As the most popular pizza delivery and pick-up chain in the Greater Toronto Area, Pizza Pizza also goes well out of its way to ensure the success of new franchisees. The above described training process for a Pizza Pizza franchise takes about eight to 10 weeks in which the new owner is trained in food prep, business management, human resources and much more. But unlike many other franchise opportunities, the franchisor also offers ongoing professional development seminars and courses. They are also a turnkey business, meaning even if you are building a new restaurant, the franchisor has a designated design and construction team to do everything for your store from inception to opening day.
Like many non-food franchises the barrier to entry at Get in the Loop, a marketing franchise that supports local small businesses, is relatively low. But unlike many others, it provides personalized training and ongoing support to ensure your success. “Franchisees benefit from shared experience, group support and Get in the Loop’s dynamic, positive atmosphere of success,” it says on their website. There are also no technical skills or prior special training required, which in this case is a testament to their in-house training process.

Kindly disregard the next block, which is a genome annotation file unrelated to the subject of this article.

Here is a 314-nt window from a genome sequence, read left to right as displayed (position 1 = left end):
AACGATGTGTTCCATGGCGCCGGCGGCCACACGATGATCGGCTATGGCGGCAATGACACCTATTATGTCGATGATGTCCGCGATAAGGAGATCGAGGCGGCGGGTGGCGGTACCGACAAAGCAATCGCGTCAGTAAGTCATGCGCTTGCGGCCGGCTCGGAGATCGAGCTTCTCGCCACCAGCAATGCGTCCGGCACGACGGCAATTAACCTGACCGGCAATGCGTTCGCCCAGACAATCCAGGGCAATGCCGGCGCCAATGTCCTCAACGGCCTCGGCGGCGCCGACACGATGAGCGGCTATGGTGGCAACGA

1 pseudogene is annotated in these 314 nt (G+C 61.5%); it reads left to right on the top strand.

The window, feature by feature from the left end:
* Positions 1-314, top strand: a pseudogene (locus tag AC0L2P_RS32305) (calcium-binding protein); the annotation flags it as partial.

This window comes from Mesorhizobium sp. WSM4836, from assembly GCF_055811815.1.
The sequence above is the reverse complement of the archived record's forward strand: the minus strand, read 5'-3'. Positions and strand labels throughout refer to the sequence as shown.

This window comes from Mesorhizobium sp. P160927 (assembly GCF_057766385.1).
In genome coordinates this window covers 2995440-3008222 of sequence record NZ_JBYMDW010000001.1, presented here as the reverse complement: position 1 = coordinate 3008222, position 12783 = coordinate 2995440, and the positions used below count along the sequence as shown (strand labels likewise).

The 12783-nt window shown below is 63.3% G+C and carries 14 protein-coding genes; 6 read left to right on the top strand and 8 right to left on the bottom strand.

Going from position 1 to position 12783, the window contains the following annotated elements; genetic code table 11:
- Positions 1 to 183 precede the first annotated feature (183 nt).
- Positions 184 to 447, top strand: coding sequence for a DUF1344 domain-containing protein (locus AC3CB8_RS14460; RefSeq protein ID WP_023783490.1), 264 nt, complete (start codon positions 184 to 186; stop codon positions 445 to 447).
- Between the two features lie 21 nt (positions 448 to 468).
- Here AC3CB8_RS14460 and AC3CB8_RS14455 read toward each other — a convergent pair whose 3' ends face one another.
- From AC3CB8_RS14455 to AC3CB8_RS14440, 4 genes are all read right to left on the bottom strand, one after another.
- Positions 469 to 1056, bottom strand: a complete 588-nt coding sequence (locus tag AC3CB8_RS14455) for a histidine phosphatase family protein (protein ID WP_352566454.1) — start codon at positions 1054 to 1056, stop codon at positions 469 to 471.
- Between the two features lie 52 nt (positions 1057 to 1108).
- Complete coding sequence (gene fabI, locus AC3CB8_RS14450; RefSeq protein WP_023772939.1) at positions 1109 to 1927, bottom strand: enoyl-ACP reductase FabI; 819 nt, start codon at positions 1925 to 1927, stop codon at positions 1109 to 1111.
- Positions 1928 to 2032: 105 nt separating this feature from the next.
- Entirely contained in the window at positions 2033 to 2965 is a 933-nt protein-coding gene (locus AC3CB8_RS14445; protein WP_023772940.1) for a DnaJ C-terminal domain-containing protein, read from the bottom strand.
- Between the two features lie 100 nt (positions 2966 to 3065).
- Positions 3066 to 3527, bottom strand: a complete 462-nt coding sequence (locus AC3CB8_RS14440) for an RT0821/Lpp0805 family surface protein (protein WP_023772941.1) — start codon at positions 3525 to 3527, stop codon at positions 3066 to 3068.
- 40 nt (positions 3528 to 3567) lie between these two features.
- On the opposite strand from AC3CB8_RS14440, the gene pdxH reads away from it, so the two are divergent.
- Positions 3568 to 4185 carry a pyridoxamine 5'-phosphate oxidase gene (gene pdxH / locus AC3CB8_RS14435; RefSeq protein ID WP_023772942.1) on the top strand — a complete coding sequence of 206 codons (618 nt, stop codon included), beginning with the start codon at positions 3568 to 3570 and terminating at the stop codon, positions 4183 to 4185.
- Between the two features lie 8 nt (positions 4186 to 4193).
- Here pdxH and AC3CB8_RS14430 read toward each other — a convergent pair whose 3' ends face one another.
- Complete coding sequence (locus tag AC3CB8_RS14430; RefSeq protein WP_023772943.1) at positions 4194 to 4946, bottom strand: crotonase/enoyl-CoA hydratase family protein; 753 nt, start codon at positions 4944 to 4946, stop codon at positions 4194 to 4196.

A&W is an iconic fast food brand that in recent years has won a number of awards for its franchising practices. Given that A&W was one of the first fast food chains to begin franchising in 1921, it has had many years to fine tune their process. Each franchise location is assigned a business manager to personally usher the new franchisees through the training process. In addition to comprehensive training and mentorship, they also offer help in selecting location, lease negotiation, site planning, and more.
BuyAndSellABusiness.com is also running a buyer’s workshop for those looking to purchase any small business—franchise or otherwise. It’s just 30 minutes long and completely free. You can register at our website.
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Opinions expressed here by Contributors are their own.